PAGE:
A ministerial panel voted on Monday to lend cabinet support to a far-right government-sponsored bill to legalize usage of facial recognition cameras placed in public spaces across Israel, including the police, the army, the Shin Bet and the Mossad.
The legislation, is backed by Justice Minister Yariv Levin and racist National Security Minister Itamar Ben Gvir but critics say it lacks sufficiently clear oversight guardrails on the powerful technology, especially in light of recent alleged police misuse of other advanced tools.
The usage of facial recognition cameras placed in public spaces (Photo: ACLU)
The bill was rushed into a special session of the Ministerial Committee for Legislation, where it was the only item on the agenda, in order to prepare it for an upcoming special session of the Knesset, planned to be held before the parliament returns from recess on October 15.
According to the bill, police and othe security forces will be allowed to deploy the facial recognition technology to “prevent, thwart or uncover serious crime and those involved in planning or carrying it out.” The legislation is similar to another bill, awaiting its final Knesset votes, that would retroactively legalize the use of the controversial and unregulated Hawk-Eye program which can track and identify license plates and determine whether the vehicle was stolen or if its owner’s driver’s license is expired.
Since becoming national security minister in December, the far-right Ben Gvir has pushed for expanded powers, even as his requests have come up against civil rights concerns. Tehilla Shwartz Altshuler, a surveillance technology policy expert at the Israel Democracy Institute, tweeted on X on Sunday that the Ben Gvir-Levin-backed bill “that would allow the police to place facial recognition cameras in public spaces and at demonstrations with minimal supervision is as horrible and dangerous as it sounds.”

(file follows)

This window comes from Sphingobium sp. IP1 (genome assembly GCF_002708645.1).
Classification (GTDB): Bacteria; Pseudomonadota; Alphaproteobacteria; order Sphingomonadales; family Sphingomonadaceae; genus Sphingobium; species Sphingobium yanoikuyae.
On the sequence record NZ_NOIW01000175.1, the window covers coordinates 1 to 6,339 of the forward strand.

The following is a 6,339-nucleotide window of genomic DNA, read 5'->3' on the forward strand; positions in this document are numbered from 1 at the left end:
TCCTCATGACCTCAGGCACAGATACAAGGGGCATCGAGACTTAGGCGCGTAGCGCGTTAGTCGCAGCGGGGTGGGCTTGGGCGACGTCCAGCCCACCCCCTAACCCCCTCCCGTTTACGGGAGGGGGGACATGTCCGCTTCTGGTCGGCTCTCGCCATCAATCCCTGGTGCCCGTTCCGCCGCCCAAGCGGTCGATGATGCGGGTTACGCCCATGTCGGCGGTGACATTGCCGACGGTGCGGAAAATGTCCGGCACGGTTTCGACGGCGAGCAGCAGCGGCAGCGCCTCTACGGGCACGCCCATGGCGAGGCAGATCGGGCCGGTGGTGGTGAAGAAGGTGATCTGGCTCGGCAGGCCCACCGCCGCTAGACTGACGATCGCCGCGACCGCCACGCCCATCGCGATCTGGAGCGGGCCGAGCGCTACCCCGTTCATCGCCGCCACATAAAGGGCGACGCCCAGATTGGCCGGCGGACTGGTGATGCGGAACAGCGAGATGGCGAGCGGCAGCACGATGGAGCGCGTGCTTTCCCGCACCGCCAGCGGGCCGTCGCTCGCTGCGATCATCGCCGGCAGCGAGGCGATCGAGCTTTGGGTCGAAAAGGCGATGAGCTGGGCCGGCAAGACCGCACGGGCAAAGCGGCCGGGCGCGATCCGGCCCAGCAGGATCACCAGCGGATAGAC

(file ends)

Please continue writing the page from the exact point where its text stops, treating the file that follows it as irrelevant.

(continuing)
In addition, the far-right coalition is looking to pass a controversial bill that will enable the Shin Bet security service to perform background checks on all 200,000 of the country’s teachers “to confirm they have no ties to terrorism.” For decades, the Shin Bet performed background checks on Arab teachers’ specially members of the Communist Party of Israel, until they were halted in 2009. The legislation was passed through a preliminary vote in May and discussed last week in the Education Ministry, with the coalition planning on passing it in the upcoming parliamentary session that starts next month. Rights groups and other opponents are pushing back against the bill, citing privacy concerns and arguing it targets Arab and leftists’ teachers
Likud MK Amit Halevi — who is co-sponsoring the bill alongside MK Zvika Fogel from the far-right Otzma Yehudit party — told Calcalist daily newspaper that the bill “will fundamentally change the educational infrastructure that breeds terrorism.” The bill would facilitate and accelerate the dismissal process of teachers.
Att. Tal Hasin, a lawyer for the Association for Civil Rights in Israel, told Calcalist that “the existing legislative framework already provides the necessary safeguards against incitement of terrorism,” and that the Education Ministry has no authority to transfer the personal details of 200,000 teachers to the Shin Bet, thereby infringing on their privacy and freedom of expression.